Internal and Emergency Medicine

, Volume 5, Issue 5, pp 371–373

From Vaquez to Dameshek through JAK…2 much for polycythemia vera to be feared?

IM - Commentary

Clinical practice in modern medicine is a gift that comes from afar. It comes sometimes from a lucky discovery, or sometimes from brave attempt chasing what at that time seemed crazy theories. Anyway, the gift we currently enjoy is the result of careful observation at first, and then like a sculptor with his chisel that free from marble an hidden figure, doctors and researchers carve during the years the features of many diseases.

In this number of the Internal and Emergency Medicine Journal, Landolfi and his co-workers [1] reviewed the principal characteristics of polycythemia vera (PV), starting from the history of the first published description by Luis Henry Vaquez in 1892 [2].

Since this first description something other than plethora and cyanosis were soon identified: the high risk of major thrombotic events potentially leading to death, both in arterial district (acute myocardial infarction, stroke or transient ischemic attack, TIA), and in venous district (deep vein thrombosis, pulmonary embolism, and splanchnic thrombosis).

The mortality rate of PV, as reassessed in the ECLAP study [3] is about 3.7/100 patients/year due not only to the vascular complications but also for a possible evolution to malignancy.

The history of PV went through the recognition of an absolute increase of blood cells, due to an abnormal erythropoiesis as the result of a pluripotential stem cell being erythropoietin hypersensitive and independent [4]. The related clinical condition must be differentiated from secondary erythrocytosis and this exercise has challenged haematologist for decades.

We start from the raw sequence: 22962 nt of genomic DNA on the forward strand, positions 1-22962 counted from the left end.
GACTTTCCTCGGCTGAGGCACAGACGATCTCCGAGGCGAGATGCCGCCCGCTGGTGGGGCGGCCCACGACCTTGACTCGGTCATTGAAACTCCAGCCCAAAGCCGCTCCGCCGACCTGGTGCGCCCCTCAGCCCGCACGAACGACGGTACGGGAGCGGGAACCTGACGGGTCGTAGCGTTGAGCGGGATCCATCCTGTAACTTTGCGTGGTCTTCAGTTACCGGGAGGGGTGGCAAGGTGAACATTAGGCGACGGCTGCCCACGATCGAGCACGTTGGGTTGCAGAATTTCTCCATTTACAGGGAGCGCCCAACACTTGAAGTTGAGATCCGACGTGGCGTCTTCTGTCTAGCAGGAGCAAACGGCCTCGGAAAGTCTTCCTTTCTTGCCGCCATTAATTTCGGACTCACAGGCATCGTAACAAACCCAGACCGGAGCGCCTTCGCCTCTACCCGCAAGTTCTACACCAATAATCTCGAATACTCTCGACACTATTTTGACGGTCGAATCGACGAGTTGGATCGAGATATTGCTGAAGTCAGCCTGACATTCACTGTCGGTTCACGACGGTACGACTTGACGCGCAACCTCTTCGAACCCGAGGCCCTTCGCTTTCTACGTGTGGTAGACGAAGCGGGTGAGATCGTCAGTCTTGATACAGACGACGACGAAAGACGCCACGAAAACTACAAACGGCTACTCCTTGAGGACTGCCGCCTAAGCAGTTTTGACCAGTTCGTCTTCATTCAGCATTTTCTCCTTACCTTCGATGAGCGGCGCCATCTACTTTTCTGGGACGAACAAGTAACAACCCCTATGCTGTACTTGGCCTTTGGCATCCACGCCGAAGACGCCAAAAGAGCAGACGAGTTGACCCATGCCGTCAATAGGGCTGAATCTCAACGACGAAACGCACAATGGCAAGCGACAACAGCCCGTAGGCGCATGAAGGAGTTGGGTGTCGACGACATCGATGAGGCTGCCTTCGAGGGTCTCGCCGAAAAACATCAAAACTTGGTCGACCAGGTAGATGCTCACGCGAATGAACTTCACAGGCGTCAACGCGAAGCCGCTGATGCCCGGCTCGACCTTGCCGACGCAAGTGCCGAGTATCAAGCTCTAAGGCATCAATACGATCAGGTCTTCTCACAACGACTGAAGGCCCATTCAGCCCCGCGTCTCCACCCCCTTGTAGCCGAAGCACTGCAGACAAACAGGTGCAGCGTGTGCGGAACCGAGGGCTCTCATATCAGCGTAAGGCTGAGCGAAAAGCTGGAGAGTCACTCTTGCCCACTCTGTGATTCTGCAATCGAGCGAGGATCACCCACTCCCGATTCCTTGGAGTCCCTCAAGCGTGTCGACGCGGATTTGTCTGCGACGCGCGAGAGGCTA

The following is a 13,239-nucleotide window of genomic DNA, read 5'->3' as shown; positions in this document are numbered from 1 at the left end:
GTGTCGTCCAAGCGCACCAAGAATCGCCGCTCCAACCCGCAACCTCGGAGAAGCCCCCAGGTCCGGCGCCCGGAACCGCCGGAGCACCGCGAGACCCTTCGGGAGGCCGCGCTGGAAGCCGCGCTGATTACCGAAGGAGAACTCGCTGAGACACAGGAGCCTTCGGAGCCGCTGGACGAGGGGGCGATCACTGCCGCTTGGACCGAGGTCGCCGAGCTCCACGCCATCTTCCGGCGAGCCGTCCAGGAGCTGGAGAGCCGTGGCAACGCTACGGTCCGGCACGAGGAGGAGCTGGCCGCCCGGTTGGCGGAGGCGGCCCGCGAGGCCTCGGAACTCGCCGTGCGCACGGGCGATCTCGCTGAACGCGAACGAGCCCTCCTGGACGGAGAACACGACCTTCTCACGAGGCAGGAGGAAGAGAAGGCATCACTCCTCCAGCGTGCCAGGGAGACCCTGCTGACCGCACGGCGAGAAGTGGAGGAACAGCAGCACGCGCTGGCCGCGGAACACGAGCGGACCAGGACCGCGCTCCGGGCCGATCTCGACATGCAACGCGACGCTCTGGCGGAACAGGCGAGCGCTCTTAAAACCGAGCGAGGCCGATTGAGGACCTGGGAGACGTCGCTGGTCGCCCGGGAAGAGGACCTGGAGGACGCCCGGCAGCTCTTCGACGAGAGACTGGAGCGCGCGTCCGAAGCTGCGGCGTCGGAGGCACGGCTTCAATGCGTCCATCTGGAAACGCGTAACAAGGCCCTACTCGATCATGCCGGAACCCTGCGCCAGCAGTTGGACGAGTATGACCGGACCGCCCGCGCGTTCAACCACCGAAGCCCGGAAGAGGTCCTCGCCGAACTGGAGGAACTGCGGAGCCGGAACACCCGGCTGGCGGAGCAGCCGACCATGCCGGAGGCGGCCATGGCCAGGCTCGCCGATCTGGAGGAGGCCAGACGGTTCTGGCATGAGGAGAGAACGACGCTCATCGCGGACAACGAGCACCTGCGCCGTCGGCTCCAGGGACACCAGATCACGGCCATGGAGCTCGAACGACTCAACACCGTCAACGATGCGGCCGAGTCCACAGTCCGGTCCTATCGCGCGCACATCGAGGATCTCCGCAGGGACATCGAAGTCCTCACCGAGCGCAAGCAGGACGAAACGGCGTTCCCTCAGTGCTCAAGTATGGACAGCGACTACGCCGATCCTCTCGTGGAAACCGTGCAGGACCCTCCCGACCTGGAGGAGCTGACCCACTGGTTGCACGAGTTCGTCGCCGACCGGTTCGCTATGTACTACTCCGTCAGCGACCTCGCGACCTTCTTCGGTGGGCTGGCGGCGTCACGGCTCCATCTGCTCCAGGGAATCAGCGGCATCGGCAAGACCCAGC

So, like industrious sculptors, haematologist has learnt to use diagnostic criteria like chisels to carve for each patient the hidden truth of primary or secondary hyperglobulia. But not all sculptors are the same.

Amedeo Modigliani, the great painter and sculptor used to say that he could see at a glance what was inside a piece of marble, and that he just had to free it. In the same way, Dameshek [5] in 1951 described his vision “from outside” and speculated that PV has the same origin of essential thrombocythemia (ET), chronic idiopathic myelofibrosis (IMF) and chronic myeloid leukemia (CML). What was really inside, and Dameshek had seen, was proved more than 50 years later with the discovery of the mutation at position 617 in the JH2 domain of the Janus Kinase 2 (JAK2) cytoplasmic tyrosine kinase [6, 7, 8, 9]. This gain-of-function mutation, recognizable in almost 90% of PV patients, is acquired and present in clonal hemopoietic stem cells and responsible for the activation of Epo-signaling pathway, leading to hypersensitivity and uncontrolled growth of cells.

The JAK2V617F mutation is also found in about 50% of patients with ET and IMF, in atypical myeloproliferative disorders, but it has been described also in some patients with CML and in patients with portal vein thrombosis but without hematological abnormalities. From these observation, recent theories and hypothesis have been explained, such as different intensity of JAK2 signaling, presence of pre-JAK2 event that will result in different myeloproliferative disorders, different host modifier polymorphisms [10], just to cite some of them.

It was in 1967 that a first study group of expert, under the guidance of Louis Wasserman, was born with the aim to study the natural history of this disease and to design and conduct clinical trials. The Polycythemia Vera Study Group also established the diagnostic criteria that in the next years have changed so much. Nowadays in fact, the WHO diagnostic criteria for PV include the presence of JAK2 mutation or other functionally similar mutation (i.e. JAK2exon 12 mutation) as major criteria.